To this day, I can feel the unconditional, pure form of embodied love Dale gave me when I was eight. This unconditional Love is a mysterious field of Presence that I’ve come to recognize in many faces but first felt in her arms. The Presence of Love that moved through Dale called my soul home to itself. It motivated me to find a way through my ongoing unspeakable situation. This love transfusion changed not only my nature, but my way of relating to and seeing the world. I suddenly belonged in life. When Dale wrapped her arms around my small trembling, sobbing eight-year-old body, she opened in me lines of kinship that I suddenly felt EVERYWHERE: earth and stars, human and animal.
I longed for death. It fascinated me. I was eight years old, and Saturday after Saturday, I snuck into local churches to sit in the back of funeral services. My obsession grew, and after a week of spying into the windows of a local funeral home, I snuck inside, hoping to see a dead body. My risk was rewarded. A large room was filled with flowers and a casket with a body. Alone, I slowly crept up to the casket. Looking down in awe at the woman in the coffin, I gently touched her arm and then her face. In a flash I knew that nothing was there except this empty shell the woman had once lived in. It reminded me of the loud cicadas that had been everywhere the summer before. Walking down the street had been frightening because you never knew if you were stepping on an empty shell or one that would startle you by taking flight. I felt like I’d seen what I was looking for. Weeks later, I took two bottle of aspirin and lay down to die.
I lived to return to my bleak existence, deprived of love and protection from a mother who didn’t want me, and who made me available to her drunken johns. From the time I was three, she had blamed me for my uncle’s suicide. She and I were both present when he shot himself in the head. I found myself frequently reliving this event as I planned my own demise, trying to come up with the perfect solution after my failed, shameful attempt with the aspirin.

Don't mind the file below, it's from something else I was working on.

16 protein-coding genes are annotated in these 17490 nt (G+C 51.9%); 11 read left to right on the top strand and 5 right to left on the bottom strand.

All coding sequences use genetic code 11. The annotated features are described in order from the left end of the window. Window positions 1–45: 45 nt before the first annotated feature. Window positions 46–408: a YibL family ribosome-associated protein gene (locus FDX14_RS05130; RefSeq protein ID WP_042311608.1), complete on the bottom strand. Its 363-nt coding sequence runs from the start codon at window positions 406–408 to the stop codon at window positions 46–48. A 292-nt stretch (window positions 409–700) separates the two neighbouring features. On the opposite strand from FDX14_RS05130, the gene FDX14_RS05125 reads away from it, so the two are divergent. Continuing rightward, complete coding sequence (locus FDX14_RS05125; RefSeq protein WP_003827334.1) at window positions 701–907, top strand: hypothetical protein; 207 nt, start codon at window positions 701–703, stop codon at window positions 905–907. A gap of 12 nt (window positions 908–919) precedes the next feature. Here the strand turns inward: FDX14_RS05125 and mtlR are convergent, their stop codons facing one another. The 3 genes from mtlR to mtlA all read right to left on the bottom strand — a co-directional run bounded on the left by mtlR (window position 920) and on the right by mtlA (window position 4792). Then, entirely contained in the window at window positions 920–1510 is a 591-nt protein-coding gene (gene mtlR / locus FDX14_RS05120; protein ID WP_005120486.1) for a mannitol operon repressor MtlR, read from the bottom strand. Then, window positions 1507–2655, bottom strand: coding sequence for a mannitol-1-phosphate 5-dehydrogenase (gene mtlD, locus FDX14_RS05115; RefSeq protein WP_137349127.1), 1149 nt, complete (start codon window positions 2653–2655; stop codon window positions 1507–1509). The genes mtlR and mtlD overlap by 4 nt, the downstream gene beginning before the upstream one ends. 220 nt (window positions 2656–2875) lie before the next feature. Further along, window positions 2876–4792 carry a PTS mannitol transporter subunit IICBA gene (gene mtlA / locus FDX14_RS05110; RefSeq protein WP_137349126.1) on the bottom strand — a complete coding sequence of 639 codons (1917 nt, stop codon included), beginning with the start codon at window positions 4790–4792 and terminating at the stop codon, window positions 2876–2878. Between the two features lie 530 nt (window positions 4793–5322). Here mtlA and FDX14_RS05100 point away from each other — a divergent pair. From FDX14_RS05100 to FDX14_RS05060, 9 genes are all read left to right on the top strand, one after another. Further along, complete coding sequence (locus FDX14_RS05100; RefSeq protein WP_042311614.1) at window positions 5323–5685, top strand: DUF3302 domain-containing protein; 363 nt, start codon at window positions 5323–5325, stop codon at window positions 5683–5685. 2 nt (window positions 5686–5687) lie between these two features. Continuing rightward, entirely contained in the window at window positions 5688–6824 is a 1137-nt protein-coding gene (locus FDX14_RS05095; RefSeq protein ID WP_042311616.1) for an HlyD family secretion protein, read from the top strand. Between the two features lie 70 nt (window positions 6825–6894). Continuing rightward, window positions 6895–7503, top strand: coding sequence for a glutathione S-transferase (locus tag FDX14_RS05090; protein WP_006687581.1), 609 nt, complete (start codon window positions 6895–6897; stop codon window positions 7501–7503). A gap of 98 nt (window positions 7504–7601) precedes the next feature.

On hot, muggy early summer nights when she was out with her men, I waited to hear her returning footsteps, my emotions swinging from rage to terror. When angry, I fantasized about finally shouting my nearly nine-years-worth of anger at her. When frightened, I saw myself clinging to her legs as she tried to kick me away, or wandering alone forever in the narrow confines of our apartment. These night terrors were fueled by her uncontrollable mood swings during the day, when she’d threaten, “I ought to just leave you and never come back.”
One Saturday morning, after one of these anxiety-ridden nights alone, I wandered outside to sit on the front steps and watch for her to return. Some neighborhood kids began to tease me, and I got up to go inside. I’d momentarily mistaken their attentions for friendship and let them know that I was home alone, waiting for my mother. As I jumped up to move toward the door, they ran past me into the apartment and slammed the door in my face. Blindly, frantically, I pushed to get in. Five of them held the door closed from within laughing at my ineffective effort to push the door open. Suddenly, the energy of fear and anger coalesced, giving me the strength to push harder. My hands and arms broke through the upper glass in the door. Only the sudden explosion of broken glass and blood stopped me.
The kids scattered except for one, a girl named Barbara who dragged me up the block to a small free- standing weekend emergency room repeating, “I’m sorry, I’m sorry,” as though she was praying the rosary. Several hundred stitches closed torn flesh while my anxiety mounted about my mother returning. Barbara said goodbye and ran off. Overwhelming dread and misery engulfed me as step-by-step I neared the apartment. With bandaged arms and hands, a beating seemed certain for the mess, the broken window and the bill from the emergency room stuffed in my pocket.